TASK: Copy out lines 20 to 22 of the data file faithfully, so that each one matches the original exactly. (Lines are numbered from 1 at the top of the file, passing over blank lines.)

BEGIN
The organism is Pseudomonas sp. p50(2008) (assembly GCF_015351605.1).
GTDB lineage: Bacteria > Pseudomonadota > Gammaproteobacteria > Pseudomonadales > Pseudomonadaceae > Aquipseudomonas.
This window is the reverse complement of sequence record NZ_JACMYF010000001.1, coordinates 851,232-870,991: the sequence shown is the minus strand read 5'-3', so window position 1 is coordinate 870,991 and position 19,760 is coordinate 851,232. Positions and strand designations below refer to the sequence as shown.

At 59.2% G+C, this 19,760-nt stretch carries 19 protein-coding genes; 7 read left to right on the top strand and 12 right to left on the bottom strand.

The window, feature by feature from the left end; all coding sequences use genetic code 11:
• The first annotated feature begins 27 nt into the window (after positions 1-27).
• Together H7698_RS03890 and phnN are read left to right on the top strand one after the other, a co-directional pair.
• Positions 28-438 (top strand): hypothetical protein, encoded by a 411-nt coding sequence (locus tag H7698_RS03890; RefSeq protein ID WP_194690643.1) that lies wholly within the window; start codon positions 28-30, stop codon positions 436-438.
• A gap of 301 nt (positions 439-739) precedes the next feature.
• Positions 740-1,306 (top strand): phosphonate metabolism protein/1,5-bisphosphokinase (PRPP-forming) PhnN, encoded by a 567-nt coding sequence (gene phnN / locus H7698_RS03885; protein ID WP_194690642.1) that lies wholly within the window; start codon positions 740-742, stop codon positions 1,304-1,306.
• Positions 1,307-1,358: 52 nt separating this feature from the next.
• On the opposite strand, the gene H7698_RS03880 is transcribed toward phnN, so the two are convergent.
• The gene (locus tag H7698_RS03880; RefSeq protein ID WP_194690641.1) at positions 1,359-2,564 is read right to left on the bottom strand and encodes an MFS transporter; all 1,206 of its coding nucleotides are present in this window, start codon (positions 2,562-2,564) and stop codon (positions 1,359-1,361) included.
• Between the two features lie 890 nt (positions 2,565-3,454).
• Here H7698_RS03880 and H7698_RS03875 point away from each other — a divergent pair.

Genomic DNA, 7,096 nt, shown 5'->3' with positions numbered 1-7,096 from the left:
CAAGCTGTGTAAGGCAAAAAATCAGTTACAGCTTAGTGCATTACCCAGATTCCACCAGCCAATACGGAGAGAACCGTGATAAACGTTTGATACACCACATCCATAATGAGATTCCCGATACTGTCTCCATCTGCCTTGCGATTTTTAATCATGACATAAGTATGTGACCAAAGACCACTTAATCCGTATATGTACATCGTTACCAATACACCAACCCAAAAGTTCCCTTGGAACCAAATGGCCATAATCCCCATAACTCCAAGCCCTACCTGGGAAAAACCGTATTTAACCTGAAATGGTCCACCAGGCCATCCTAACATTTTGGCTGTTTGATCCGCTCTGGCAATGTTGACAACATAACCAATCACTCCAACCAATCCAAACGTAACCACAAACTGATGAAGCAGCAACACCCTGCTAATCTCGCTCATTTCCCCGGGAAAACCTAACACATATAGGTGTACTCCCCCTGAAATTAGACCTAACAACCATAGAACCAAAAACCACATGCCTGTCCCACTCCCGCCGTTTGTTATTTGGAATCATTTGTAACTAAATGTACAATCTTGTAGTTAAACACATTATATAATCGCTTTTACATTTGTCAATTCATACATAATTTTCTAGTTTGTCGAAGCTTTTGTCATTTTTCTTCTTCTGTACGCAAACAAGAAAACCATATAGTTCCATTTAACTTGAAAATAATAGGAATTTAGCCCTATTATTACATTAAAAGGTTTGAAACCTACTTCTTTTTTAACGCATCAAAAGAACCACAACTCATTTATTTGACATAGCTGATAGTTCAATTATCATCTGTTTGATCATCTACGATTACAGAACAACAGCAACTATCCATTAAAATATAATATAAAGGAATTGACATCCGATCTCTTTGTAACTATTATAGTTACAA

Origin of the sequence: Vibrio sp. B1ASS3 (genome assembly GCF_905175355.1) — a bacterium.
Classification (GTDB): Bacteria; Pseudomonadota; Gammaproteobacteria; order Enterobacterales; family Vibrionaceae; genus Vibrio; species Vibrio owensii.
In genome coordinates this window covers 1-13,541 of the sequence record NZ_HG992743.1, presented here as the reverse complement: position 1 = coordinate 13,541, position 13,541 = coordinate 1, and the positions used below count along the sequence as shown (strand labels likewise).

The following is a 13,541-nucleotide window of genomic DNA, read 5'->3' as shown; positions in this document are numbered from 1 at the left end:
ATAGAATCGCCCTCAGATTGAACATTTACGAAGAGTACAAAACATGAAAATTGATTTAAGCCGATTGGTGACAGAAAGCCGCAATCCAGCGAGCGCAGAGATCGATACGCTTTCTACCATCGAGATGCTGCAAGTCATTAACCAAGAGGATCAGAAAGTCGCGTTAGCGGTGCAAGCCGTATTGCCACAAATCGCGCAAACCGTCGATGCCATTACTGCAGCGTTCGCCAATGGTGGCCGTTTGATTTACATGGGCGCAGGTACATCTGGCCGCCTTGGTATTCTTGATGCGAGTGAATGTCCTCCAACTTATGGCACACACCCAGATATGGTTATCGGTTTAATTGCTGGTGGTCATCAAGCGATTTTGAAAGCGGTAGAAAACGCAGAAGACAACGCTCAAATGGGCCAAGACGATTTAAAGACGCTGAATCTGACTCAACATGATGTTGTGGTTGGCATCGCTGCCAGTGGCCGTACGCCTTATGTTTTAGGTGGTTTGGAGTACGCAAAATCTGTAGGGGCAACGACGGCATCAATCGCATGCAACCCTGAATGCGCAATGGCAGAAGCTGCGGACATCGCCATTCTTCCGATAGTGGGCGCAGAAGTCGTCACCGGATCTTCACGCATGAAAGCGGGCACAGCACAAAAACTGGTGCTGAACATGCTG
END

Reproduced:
In genome coordinates this window covers 1-13,541 of the sequence record NZ_HG992743.1, presented here as the reverse complement: position 1 = coordinate 13,541, position 13,541 = coordinate 1, and the positions used below count along the sequence as shown (strand labels likewise).

The following is a 13,541-nucleotide window of genomic DNA, read 5'->3' as shown; positions in this document are numbered from 1 at the left end:
ATAGAATCGCCCTCAGATTGAACATTTACGAAGAGTACAAAACATGAAAATTGATTTAAGCCGATTGGTGACAGAAAGCCGCAATCCAGCGAGCGCAGAGATCGATACGCTTTCTACCATCGAGATGCTGCAAGTCATTAACCAAGAGGATCAGAAAGTCGCGTTAGCGGTGCAAGCCGTATTGCCACAAATCGCGCAAACCGTCGATGCCATTACTGCAGCGTTCGCCAATGGTGGCCGTTTGATTTACATGGGCGCAGGTACATCTGGCCGCCTTGGTATTCTTGATGCGAGTGAATGTCCTCCAACTTATGGCACACACCCAGATATGGTTATCGGTTTAATTGCTGGTGGTCATCAAGCGATTTTGAAAGCGGTAGAAAACGCAGAAGACAACGCTCAAATGGGCCAAGACGATTTAAAGACGCTGAATCTGACTCAACATGATGTTGTGGTTGGCATCGCTGCCAGTGGCCGTACGCCTTATGTTTTAGGTGGTTTGGAGTACGCAAAATCTGTAGGGGCAACGACGGCATCAATCGCATGCAACCCTGAATGCGCAATGGCAGAAGCTGCGGACATCGCCATTCTTCCGATAGTGGGCGCAGAAGTCGTCACCGGATCTTCACGCATGAAAGCGGGCACAGCACAAAAACTGGTGCTGAACATGCTG